We’ve lots of places to visit in this edition of Indie News Beat, beginning with a neat article headlined There Is No Publishing Industry, in which John Cavnar-Johnson suggests that what we generally understand as the publishing industry can now be broken down into four distinct “information delivery” industries, which are each advancing towards digitalisation at their own speeds.
According to the article, the first of the four to begin to disappear from print was the “database packaging” industry, otherwise known as encyclopaedias and dictionaries. The mass market for these types of printed books has almost entirely migrated to the web, but because they were always peripheral to the publishing industry as a whole, “many folks in publishing didn’t fully comprehend the implications of this change.”
The next industry to begin to migrate – as we all know here – was the narrative industry, which includes fiction and non-fiction books mainly consisting of text. Lagging behind are the two other industries: the learning industry and the illustration industry. According to the article, the first has specific requirements which benefit most from a subscription model, while the second has been held back by the lack of an adequate device. To conclude, Cavnar-Johnson admits that his four-industry model may not be accurate, but it does raise questions and encourages us at least to consider the issue as more than a simple “e-book vs. print” debate.
Further afield, it’s good to see that the increasing credibility of Indie Authors can reach places you might not expect. This article on allafrica.com reports on the explosion of self publishing in Nigeria, and summarises the recent furore in the west over Sue Grafton’s comments late last year. The author of this piece laments the dearth of traditional publishers in Nigeria, and uses US figures to show that the stigma of self-publishing is lessening in the rest of the world, concluding that self-publishing “is here to stay”. Indeed.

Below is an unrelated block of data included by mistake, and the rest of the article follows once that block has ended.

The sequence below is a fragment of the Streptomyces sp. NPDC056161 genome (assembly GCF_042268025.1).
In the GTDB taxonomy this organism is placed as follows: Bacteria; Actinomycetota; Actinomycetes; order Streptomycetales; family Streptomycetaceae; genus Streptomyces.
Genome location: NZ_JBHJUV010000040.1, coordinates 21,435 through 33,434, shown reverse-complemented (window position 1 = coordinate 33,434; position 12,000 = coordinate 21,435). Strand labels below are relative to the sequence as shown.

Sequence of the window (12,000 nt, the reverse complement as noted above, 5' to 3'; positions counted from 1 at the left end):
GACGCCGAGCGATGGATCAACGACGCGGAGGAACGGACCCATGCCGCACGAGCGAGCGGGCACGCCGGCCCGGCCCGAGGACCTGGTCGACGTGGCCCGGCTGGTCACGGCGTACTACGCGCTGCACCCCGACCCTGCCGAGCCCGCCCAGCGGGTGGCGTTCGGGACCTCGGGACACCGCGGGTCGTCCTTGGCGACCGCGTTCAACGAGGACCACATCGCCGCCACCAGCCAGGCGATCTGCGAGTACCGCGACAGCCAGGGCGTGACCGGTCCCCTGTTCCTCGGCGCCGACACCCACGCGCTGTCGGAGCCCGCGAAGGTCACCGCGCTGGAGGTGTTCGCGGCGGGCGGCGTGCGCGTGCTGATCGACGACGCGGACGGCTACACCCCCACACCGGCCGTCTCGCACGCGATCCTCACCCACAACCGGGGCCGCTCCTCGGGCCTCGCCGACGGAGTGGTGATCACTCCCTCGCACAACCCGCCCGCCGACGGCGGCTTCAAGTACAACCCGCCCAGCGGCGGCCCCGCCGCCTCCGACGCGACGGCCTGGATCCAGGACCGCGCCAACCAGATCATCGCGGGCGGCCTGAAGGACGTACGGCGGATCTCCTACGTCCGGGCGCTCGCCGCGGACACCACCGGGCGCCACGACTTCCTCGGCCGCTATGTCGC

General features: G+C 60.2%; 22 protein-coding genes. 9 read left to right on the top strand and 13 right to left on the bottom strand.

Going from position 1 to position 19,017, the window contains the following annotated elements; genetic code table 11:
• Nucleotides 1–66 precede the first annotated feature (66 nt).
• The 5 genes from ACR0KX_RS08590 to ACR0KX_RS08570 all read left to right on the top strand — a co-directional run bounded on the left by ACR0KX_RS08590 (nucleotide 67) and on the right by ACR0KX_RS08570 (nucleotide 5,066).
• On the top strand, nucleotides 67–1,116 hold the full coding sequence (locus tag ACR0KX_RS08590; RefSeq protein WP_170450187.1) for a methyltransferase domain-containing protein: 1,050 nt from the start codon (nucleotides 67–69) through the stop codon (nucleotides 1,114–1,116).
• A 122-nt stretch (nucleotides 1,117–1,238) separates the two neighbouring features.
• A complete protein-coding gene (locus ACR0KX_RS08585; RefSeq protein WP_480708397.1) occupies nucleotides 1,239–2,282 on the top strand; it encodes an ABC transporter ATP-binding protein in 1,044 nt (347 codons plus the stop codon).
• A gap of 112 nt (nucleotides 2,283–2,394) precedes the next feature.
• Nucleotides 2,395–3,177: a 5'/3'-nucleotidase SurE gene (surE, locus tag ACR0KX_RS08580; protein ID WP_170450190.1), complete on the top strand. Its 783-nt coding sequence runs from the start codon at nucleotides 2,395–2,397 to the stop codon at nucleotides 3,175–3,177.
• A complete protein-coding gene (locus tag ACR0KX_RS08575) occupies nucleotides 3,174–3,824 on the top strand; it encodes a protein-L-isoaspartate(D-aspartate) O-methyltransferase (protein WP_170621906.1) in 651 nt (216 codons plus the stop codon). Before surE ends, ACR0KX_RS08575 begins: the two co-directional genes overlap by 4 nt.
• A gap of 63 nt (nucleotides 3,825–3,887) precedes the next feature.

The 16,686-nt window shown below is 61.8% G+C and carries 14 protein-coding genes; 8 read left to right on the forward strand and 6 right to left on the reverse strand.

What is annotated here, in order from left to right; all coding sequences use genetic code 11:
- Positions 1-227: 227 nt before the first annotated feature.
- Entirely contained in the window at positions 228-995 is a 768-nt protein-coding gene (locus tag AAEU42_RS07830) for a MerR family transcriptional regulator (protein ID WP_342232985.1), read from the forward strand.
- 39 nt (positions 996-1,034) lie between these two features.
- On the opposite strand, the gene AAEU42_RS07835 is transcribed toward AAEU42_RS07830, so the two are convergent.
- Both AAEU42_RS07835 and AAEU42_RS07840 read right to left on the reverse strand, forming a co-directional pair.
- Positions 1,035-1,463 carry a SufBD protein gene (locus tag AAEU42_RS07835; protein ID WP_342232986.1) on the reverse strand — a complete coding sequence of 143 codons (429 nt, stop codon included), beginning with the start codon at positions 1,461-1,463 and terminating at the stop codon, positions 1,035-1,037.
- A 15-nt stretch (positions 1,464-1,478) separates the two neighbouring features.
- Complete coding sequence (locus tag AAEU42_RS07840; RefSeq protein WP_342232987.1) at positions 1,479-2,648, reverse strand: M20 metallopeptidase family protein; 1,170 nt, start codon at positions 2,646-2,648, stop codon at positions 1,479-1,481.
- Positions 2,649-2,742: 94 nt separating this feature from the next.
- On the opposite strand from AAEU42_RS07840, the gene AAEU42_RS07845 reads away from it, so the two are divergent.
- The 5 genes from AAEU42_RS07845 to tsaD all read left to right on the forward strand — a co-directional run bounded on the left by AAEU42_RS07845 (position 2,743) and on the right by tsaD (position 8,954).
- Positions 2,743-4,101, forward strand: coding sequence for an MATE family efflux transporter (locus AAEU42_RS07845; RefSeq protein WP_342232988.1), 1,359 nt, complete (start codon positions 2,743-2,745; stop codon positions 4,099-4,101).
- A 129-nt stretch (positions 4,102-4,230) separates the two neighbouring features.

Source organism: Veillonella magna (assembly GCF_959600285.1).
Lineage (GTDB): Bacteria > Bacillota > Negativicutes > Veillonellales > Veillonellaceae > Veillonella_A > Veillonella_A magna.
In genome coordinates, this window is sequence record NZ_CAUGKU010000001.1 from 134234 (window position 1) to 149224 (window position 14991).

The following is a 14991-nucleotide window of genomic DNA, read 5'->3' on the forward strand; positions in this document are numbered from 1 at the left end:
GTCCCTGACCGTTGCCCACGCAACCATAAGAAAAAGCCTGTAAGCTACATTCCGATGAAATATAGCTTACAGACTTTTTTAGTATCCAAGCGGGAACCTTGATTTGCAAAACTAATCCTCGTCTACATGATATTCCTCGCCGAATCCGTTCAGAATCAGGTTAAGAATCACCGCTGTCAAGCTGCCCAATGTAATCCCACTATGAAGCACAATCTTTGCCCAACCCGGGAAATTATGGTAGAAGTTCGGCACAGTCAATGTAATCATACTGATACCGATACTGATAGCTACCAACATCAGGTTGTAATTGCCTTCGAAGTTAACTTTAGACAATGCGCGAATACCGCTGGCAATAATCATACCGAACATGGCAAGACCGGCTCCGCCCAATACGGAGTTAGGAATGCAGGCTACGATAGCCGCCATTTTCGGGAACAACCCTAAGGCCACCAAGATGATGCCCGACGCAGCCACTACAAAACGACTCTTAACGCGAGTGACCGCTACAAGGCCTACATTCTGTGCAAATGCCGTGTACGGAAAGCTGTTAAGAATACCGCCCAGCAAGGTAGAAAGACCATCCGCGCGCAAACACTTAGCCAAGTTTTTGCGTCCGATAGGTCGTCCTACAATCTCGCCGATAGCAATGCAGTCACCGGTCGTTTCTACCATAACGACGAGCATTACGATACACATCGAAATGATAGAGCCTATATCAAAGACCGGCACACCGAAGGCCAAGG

Elsewhere, the recent decision by Apple to introduce a new feature in its i-bookstore, called “Breakout Books”, has been widely reported. According to the press release, Apple intends this feature to give special attention to self-published “emerging talents”, while industry insiders suggest that Apple is trying to make a dent in Amazon’s e-book dominance. Nevertheless, the new feature has been well received, with Smashwords’ Mark Coker saying: “Apple is helping to shape a brighter, more democratized future for book publishing.” However, it’s interesting to note that in the New York Times and on techcrunch.com, the announcement took the form a bare press release. Apple is not known for reticence in public relations. Possibly it didn’t have much to add to the press release regarding the new feature, or possibly Apple didn’t want to make too much of a song and dance about it, so the mainstream publishers won’t notice.
Finally for this column, I’ll leave you with a link to one of those feel-good, slightly wishy-washy features, called Ten Things I’ve Learned About Self-Publishing. Each of us may have differing opinions on these ten points, but number 8 on the list is, I think, especially relevant to all of us: “You have to take yourself seriously. You need to call yourself a writer and be proud of it. Some people will focus on the self-published aspect, but does it really matter? Really?”